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Strategic Analysis and Strategic Management

Explain why strategic analysis is necessary in the process of developing an appropriate strategy. Identify tools that are available to examine the external environment and discuss how and why they are used. Introduction Strategy is a high level plan in which to achieve one or more goals under conditions of uncertainty. It is very important because resources available to achieve these goals are usually limited. Strategy is often the difference between mediocrity and excellence.

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Strategies exist at several levels in any organisation as stated above – ranging from he overall business through to individuals working in it. Corporate Strategy- is concerned with the overall purpose of the business to meet stakeholder expectations and needs. This is a crucial level since it is heavily influenced by investors in the business and acts to guide decision-making throughout the business. Business Unit Strategy- is concerned more with how a business competes successfully in a particular market.

It concerns decisions about choice of products, meeting needs of customers, gaining advantage over competitors, exploiting or creating new pportunities etc. Operational Strategy- is concerned with how each part of the business is organised to deliver the corporate and business-unit level strategic direction. Operational strategy therefore focuses on issues of resources, processes, people etc. Strategic Management focuses solely on grand-scale corporate strategy.

While strategic management at the corporate level typically involves a major strategic planning event each year for organizational leaders, their focus is different. They member of an organization should have a strategic vision for his or her work, and nderstand how that individual contribution strengthens the organization as a whole. A person’s strategic vision has two components. The first component should address how a person can support the future strategic direction of the organization.

In order to maintain an organization’s momentum and strength, everyone needs to be aligned and pulling in the same direction. The second component hinges on the idea that everyone should have a personal strategic agenda for his or her own work. In other words, individuals must see themselves as business units, each with a opulation of one. This individual strategy is unique for each contributor and explores how he or she can add value and offer distinctive service to the organization now and in the future.

Strategic analysis is the use of tools such as SWOT analysis, PEST analysis, and value chain analysis with an aim of determining the best way in which an organization can reach up to the desired goals and objectives using the available resources. strategy In its broadest sense, is about taking “strategic decisions” – decisions that answer the questions above. In practice, a thorough trategic management process has three main components, shown in the figure below: Strategic Analysis This is all about the analysing the strength of businesses’ position and understanding the important external factors that may influence that position.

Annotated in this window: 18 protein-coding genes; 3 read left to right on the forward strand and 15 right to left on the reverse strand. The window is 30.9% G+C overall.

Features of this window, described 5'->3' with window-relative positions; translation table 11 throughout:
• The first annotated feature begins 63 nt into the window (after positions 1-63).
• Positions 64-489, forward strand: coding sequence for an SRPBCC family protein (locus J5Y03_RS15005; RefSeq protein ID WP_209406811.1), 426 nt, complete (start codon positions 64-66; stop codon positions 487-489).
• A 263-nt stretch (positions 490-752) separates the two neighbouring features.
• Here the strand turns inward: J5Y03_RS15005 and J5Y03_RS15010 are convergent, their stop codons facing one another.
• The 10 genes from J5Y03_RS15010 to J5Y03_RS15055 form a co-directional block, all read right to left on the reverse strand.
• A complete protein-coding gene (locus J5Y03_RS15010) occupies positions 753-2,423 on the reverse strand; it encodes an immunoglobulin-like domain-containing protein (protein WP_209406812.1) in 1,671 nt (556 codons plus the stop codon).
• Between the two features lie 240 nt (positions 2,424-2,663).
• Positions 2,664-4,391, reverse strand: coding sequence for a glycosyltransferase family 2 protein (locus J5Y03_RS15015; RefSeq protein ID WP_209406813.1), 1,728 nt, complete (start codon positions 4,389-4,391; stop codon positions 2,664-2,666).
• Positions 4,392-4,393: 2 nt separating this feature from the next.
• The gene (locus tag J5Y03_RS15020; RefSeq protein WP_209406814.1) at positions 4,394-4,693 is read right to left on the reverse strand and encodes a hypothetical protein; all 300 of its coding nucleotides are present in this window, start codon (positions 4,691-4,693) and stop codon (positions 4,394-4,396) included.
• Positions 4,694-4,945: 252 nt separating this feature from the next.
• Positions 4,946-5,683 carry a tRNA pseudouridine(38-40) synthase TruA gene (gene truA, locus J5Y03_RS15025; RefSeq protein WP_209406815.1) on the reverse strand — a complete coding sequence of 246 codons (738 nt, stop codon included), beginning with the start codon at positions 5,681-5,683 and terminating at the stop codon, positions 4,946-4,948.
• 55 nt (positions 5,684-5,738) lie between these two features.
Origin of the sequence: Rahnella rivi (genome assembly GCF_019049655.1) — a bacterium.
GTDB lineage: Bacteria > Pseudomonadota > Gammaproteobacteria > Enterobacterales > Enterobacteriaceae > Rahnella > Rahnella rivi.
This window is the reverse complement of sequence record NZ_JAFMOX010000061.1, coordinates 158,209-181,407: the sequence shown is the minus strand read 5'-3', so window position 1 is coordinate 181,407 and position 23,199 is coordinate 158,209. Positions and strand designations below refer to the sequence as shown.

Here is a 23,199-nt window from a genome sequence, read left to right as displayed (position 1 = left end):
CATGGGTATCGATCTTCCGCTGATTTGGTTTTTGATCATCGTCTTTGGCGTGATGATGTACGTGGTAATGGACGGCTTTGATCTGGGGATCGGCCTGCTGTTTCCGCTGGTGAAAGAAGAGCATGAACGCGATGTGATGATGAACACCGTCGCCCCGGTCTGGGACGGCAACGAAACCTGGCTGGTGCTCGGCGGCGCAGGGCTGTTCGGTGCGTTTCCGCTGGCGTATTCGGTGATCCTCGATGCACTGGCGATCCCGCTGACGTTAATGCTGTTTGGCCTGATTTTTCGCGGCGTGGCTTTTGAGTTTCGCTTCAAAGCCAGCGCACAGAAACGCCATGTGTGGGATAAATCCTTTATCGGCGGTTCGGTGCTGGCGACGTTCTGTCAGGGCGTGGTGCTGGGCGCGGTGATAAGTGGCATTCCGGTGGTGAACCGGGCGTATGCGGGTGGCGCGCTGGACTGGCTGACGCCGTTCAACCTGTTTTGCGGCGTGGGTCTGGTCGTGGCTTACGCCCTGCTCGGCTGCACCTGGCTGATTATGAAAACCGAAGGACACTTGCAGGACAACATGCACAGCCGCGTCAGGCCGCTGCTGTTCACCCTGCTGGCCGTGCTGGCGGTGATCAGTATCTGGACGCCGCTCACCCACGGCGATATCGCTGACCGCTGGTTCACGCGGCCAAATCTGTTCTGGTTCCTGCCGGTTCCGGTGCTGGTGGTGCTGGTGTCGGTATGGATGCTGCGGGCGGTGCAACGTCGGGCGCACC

The process of Strategic Analysis can be assisted by a number of tools, including: PEST Analysis Porters Five Forces SWOT Analysts Scenario Planning Market Segmentation Directional Policy Market Competitor Analysis Critical Success Factor Analysis Strategy Choice This process involves understanding the nature of stakeholder expectations, dentifying strategic options, and then evaluating and selecting strategic options. Strategy Implementation When a strategy has been analysed and selected, the task is then to translate it into organisational action.

Analysing the external environment involves breaking a complex interrelated reality to sets of issues to make the analysis manageable. The main sets of issues are usually: Macro Environment -These are broad trends shaping the national and international environment in terms of Political, Economic, Social, Technological, Environmental, Legal trends. PESTEL Factors, Key Drivers) Micro Environment – This is the operating environment or industry sector in which the firm competes. It threat of new entry and substitute products arising. FIVE FORCES Analysis) Competitor Analysis – Seeks to understand the rival offers from other firms seeking to serve the same customers and to out manoeuvre their managers with our innovation and competitive moves. Market Analysis – Seeks to evaluate the current needs of today;s customers and the emerging needs of tomorrows customers so new product can be anticipated. These will be different in different market segments. PESTEL is focused on society wide. Which is based on sound research of actual issues.

From this it needs to provide evidence from the research to validate points made. P = Political E= Economic social T= Technological E= Environment L= Legal Like the old fashioned SWOT techniques, PESTLE helps us makes lists which can help us think but a list should be the beginning not the end of thinking. PESTLE Analysis is used to examine the current and future state of the industry an organization belongs to. This helps in the strategic planning and gaining the competitive edge over the ther firms in that industry.

This analysis can not only be used for an organization as a whole but various departments can also be inspected under this framework. For example, it makes more sense for a company with diversified product range to analyse its departments separately than the organization as a whole. Importance of the factors varies depending on the nature of the industry and company. For example environmental factors are more important to tourism sector where as economic and political factors are more important for the Banking sector.

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